Sunday, June 27, 2021

Defending the Title: 1928 Champions: Who Did and Who Didn't Defend Their Title

 One of the toughest things to do in collegiate sports is win an NCAA Division I wrestling title. It's something many attain to and few ever reach. For even fewer, they get to know the feeling of being the very best at their weight class more than once.  

Of course if you win your first NCAA DI title as a senior, you don't get a chance to repeat as champion. For all others, freshmen, sophomores and juniors you get a chance to be crowned champion for a second, third or even fourth time.   

We start this exploration in the late 1920's through the 1930's.  Looking at all of the NCAA Division Champions from 1928 through 1939.  When studying the history of collegiate wrestling it is important to keep two things in mind.  First and foremost, what is probably already known is that freshmen were ineligible at this time.  What might not be as apparent, is that over 90 years ago the NCAA tournament was not seen as the end all prestigious event that it is now. Today it not only resides as the most important tournament of the season, to some it is the ONLY tournament of the season.  In the late 1920's and 30's, while still important, it didn't hold the same stakes. It was essentially treated as another competition.  To NCAA DI wrestling fans now, it seems asinine but during these times for one reason or another someone might decide not to participate in the NCAA tournament. Even if they had won it previously.  

1928 Champion 115 
Harold DeMarsh of Oklahoma State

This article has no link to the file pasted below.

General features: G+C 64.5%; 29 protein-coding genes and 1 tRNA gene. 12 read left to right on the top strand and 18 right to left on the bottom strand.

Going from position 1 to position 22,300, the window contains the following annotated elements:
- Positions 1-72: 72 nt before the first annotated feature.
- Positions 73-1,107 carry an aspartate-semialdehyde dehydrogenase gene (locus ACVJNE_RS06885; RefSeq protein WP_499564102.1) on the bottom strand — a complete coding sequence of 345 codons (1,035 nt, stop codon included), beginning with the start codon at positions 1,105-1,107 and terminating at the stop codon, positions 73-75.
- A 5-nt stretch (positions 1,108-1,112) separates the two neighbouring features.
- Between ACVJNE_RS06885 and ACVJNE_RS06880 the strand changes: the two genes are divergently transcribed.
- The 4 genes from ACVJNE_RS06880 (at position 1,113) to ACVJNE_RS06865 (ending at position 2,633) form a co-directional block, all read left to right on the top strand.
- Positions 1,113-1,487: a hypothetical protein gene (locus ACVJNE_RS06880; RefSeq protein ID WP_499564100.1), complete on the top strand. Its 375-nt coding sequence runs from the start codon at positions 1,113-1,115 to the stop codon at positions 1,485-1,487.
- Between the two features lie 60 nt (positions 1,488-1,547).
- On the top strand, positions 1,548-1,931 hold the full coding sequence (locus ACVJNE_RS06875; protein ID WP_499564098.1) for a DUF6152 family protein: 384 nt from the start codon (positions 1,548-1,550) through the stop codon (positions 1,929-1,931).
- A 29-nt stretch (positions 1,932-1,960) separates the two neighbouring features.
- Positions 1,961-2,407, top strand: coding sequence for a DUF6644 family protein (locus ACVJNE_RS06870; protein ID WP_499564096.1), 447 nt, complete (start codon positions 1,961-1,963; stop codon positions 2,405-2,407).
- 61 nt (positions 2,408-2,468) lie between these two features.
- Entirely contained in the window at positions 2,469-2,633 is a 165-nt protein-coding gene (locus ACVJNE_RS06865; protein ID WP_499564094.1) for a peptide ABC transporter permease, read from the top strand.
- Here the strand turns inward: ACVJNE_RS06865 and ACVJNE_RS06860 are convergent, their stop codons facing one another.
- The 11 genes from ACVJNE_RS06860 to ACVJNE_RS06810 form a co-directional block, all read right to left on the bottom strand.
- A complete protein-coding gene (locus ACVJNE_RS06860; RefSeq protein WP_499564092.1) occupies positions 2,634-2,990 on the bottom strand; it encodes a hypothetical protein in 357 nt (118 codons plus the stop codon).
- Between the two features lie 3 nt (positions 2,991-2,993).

We're still going to count this as a one time NCAA champion as 1928 was the first official NCAA tournament, but DeMarsh could count as a honorary defender of a title.  Before 1928, collegiate wrestlers competed primarily for the AAU titles.  He won a AAU title in 1925, placing second in 1926 and third in 1927 before winning the first NCAA title in 1928.  Again, treating this as a one time champion, winning as a senior.  

1928 Champion 125
Ralph Lupton of Northwestern 

Lupton was a junior in 1928 the year he became the Wildcats first NCAA DI Champion. That year he also won the BIG 10 title.  He would repeat as the BIG 10 champion in 1929.  It is unknown whether he failed to place at the NCAA tournament in 1929 or if he simply chose not to compete. Either way, he didn't win a second NCAA title.  

1928 Champion 135
Arthur Holding of Iowa State 

Like Lupton, Holding was a junior at the time of winning his NCAA title.  Also like Lupton, Holding won conference titles (his were Missouri Valley Conference) in both 1928 and in 1929. He also won a MVC title in 1927.  What might explain why Holding did not defend his title in 1929, was that the NCAA tournament was held in Ames in 1928.  In 1929 it was held in Columbus, Ohio.  It's strange to think of now, as transportation is a luxury we take for granted, but during this time getting from Ames to Columbus may have posed an issue. It could explain why he wasn't there to defend in 1929. 

1928 Champion 145
Melvin Clodfelter of Oklahoma State 

Clodfelter was a senior when he won his title in 1928. 

1928 Champion 158
Leslie Beers of Iowa 

Like Clodfelter, Beers was a senior when he captured the NCAA crown. 

1928 Champion 175
George Rule of Oklahoma State

Not 100% positive, but I believe that Rule was a senior when he captured the NCAA title. 

1928 champion UNL
Earl McCready of Oklahoma State 

Leave it up to a Canadian to be the first wrestler in NCAA DI wrestling history to defend his title.  Not only did McCready defend his title in 1929, he turned around and defended it again in 1930, becoming our sport's first time three time champion.  Post his collegiate career McCready made a name for himself in professional wrestling, primarily helping the success of Stu Hart's Stampede Wrestling in Calgary, Alberta, Canada. 

So that's it for 1928.   Out of our seven champions here's what we have. 


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